Australian biosecurity experts have been forced to find a novel way to help colleagues in Papua New Guinea keep dangerous pests and plants at bay.
There are a number of nasties on Australia's doorstop, African Swine Fever is the worst, but there are other plants and insects just a short distance away.
Because of COVID-19 border bans, Australian experts will be using technology to help colleagues identify any potential risks.
If Australians needed any further warning of our biosecurity risk, they need only look at Fall Armyworm or the dog disease Ehrlichiosis as recent invaders we had no defence for.
Most of the attention of biosecurity officials is with Saibai Island which is just four kilometres distant from Australia.
This time Australian authorities are collaborating with their PNG counterparts with a plant survey on New Britain which is on the northern side of PNG.
A plant health survey on New Britain will help support biosecurity surveillance in PNG as well as Australia's preparedness for potential pest and disease risks.
Scientists from PNG's National Agriculture and Quarantine Inspection Authority will be surveying, sampling and testing plants and insects across the island.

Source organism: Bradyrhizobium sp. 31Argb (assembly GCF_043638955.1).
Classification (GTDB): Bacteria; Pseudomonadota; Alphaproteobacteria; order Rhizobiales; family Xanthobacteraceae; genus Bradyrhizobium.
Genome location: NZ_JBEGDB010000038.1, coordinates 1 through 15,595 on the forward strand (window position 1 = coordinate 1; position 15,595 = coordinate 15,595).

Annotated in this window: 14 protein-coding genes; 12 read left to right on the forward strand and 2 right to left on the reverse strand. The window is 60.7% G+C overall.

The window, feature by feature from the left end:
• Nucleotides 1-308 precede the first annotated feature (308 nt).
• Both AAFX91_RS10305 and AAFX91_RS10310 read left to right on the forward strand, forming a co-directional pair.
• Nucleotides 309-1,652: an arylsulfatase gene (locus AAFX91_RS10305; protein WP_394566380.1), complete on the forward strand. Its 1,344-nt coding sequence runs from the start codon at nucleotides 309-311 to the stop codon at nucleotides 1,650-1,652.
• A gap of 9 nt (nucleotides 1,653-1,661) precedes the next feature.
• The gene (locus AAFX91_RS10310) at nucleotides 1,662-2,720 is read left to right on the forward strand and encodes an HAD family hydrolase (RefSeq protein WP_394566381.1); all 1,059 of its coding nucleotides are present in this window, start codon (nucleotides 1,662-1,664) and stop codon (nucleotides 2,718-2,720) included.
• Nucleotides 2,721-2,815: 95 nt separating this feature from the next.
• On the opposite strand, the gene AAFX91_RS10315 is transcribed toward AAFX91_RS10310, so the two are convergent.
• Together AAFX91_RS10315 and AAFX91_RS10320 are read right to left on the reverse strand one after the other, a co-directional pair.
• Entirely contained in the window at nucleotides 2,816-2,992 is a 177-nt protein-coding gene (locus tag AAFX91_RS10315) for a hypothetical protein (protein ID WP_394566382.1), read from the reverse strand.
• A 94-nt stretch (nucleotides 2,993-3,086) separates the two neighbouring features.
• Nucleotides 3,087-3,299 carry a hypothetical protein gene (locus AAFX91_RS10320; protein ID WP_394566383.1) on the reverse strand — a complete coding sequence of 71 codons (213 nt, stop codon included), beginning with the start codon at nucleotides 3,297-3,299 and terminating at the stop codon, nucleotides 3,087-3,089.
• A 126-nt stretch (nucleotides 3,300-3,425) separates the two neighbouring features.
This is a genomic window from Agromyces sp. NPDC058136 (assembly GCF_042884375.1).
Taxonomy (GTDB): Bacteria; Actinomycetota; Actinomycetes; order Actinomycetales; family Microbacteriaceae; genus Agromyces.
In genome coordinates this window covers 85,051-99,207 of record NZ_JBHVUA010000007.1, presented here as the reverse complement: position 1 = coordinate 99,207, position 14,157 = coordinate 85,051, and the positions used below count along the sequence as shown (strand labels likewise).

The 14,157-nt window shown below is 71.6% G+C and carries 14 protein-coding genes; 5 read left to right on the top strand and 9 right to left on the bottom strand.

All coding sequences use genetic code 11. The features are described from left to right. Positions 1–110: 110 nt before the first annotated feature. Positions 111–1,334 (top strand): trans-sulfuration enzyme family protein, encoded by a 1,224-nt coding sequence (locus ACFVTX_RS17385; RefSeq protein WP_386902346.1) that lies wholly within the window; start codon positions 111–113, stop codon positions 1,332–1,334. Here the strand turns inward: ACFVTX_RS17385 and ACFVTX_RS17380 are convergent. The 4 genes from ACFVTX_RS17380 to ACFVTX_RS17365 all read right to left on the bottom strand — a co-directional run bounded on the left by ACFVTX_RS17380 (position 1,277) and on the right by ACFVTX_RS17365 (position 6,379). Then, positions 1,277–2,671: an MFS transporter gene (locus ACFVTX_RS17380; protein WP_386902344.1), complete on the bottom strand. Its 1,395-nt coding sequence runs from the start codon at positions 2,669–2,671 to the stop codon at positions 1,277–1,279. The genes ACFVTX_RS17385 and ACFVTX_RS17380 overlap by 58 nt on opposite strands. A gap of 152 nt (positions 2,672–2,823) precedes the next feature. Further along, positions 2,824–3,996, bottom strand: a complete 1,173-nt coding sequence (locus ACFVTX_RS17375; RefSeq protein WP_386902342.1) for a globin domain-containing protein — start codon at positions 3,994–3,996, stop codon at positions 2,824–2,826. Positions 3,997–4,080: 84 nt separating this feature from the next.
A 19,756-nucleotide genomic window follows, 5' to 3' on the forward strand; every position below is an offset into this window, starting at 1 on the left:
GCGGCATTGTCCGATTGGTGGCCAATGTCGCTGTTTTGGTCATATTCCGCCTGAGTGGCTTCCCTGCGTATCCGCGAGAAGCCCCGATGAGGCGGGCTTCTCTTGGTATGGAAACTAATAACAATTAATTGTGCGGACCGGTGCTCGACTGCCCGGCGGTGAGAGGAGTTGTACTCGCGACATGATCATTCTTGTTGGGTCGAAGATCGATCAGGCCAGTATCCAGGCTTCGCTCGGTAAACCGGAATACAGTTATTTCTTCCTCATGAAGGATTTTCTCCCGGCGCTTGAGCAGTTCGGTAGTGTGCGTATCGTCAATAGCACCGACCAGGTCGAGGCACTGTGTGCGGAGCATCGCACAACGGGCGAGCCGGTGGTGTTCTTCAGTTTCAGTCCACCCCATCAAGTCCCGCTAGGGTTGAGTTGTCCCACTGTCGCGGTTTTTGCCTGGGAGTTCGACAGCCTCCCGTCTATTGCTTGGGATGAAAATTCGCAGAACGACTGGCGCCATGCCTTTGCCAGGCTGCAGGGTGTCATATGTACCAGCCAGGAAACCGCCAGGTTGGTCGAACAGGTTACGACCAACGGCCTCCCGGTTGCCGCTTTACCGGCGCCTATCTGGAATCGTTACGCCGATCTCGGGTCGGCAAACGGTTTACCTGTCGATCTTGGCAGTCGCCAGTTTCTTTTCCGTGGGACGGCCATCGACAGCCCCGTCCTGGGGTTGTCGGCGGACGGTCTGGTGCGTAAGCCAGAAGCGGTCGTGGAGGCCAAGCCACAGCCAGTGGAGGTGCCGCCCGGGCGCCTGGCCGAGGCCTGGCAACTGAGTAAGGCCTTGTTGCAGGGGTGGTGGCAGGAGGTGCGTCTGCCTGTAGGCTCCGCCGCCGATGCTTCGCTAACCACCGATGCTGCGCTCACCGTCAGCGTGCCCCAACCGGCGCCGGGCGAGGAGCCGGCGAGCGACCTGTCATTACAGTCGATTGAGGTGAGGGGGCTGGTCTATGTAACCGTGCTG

"They will be surveying the plant health and presence of plant pests, which will improve our knowledge of what potential disease or pest risks we need to be alert to," Australia's chief plant protection officer Gabrielle Vivian-Smith said.
"Because of COVID-19 travel restrictions, we've had to develop a remote system of real-time support," he said.
Northern Australia Quarantine Strategy scientists will provide real time support whilst NAQIA is in the field using platforms like WhatsApp to send messages and share images.
They are on the lookout for species on the priority lists of both countries like coconut rhinoceros beetle, mango pulp weevil, Xylella and Siam weed.
"Any species that cannot be identified by NAQIA will be sent to Australia for diagnosis," Mr Vivian-Smith said.
"Not only will this survey help NAQIA better understand what plant and insect pests they're dealing with, but it will enable us at DAWE to have early warning and intelligence of priority plant pests in Australia's near neighbours.
"Given Australia's proximity to PNG , and the vital trade links between Papua and the Torres Strait, it's important that we are armed with knowledge of what's affecting our neighbours.
"We're not stopping here either - in November, a second survey will be undertaken in the Vanimo region.
"This survey will focus on Asian citrus psyllid, a small sap-sucking insect which can carry disease and kill off citrus trees.
"We're proud to be working alongside our neighbours in Papua New Guinea to safeguard the biosecurity of both nations."
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